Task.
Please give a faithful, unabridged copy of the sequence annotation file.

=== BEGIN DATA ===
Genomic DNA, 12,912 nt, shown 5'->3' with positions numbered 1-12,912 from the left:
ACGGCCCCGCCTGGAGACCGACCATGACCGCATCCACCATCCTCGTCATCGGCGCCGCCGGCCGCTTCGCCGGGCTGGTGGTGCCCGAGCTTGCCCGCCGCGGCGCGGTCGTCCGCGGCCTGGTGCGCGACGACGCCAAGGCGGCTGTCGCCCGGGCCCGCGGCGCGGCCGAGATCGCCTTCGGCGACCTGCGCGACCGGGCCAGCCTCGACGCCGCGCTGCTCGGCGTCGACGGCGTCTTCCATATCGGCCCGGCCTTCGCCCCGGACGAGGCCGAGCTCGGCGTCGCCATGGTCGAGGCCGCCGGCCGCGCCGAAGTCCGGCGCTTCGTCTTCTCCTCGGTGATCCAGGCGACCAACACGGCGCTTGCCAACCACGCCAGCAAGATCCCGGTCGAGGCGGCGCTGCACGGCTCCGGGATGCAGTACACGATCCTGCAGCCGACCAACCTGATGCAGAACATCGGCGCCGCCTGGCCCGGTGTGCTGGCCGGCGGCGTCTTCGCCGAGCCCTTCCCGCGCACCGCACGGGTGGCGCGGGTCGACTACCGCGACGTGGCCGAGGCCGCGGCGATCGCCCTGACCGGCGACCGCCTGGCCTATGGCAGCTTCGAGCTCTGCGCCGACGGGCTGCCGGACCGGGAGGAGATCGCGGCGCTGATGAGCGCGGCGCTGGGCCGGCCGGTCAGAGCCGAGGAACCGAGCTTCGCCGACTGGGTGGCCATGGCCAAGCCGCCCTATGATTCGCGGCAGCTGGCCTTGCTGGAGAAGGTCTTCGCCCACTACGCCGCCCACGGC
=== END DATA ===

Genomic DNA, 12,912 nt, shown 5'->3' with positions numbered 1-12,912 from the left:
ACGGCCCCGCCTGGAGACCGACCATGACCGCATCCACCATCCTCGTCATCGGCGCCGCCGGCCGCTTCGCCGGGCTGGTGGTGCCCGAGCTTGCCCGCCGCGGCGCGGTCGTCCGCGGCCTGGTGCGCGACGACGCCAAGGCGGCTGTCGCCCGGGCCCGCGGCGCGGCCGAGATCGCCTTCGGCGACCTGCGCGACCGGGCCAGCCTCGACGCCGCGCTGCTCGGCGTCGACGGCGTCTTCCATATCGGCCCGGCCTTCGCCCCGGACGAGGCCGAGCTCGGCGTCGCCATGGTCGAGGCCGCCGGCCGCGCCGAAGTCCGGCGCTTCGTCTTCTCCTCGGTGATCCAGGCGACCAACACGGCGCTTGCCAACCACGCCAGCAAGATCCCGGTCGAGGCGGCGCTGCACGGCTCCGGGATGCAGTACACGATCCTGCAGCCGACCAACCTGATGCAGAACATCGGCGCCGCCTGGCCCGGTGTGCTGGCCGGCGGCGTCTTCGCCGAGCCCTTCCCGCGCACCGCACGGGTGGCGCGGGTCGACTACCGCGACGTGGCCGAGGCCGCGGCGATCGCCCTGACCGGCGACCGCCTGGCCTATGGCAGCTTCGAGCTCTGCGCCGACGGGCTGCCGGACCGGGAGGAGATCGCGGCGCTGATGAGCGCGGCGCTGGGCCGGCCGGTCAGAGCCGAGGAACCGAGCTTCGCCGACTGGGTGGCCATGGCCAAGCCGCCCTATGATTCGCGGCAGCTGGCCTTGCTGGAGAAGGTCTTCGCCCACTACGCCGCCCACGGC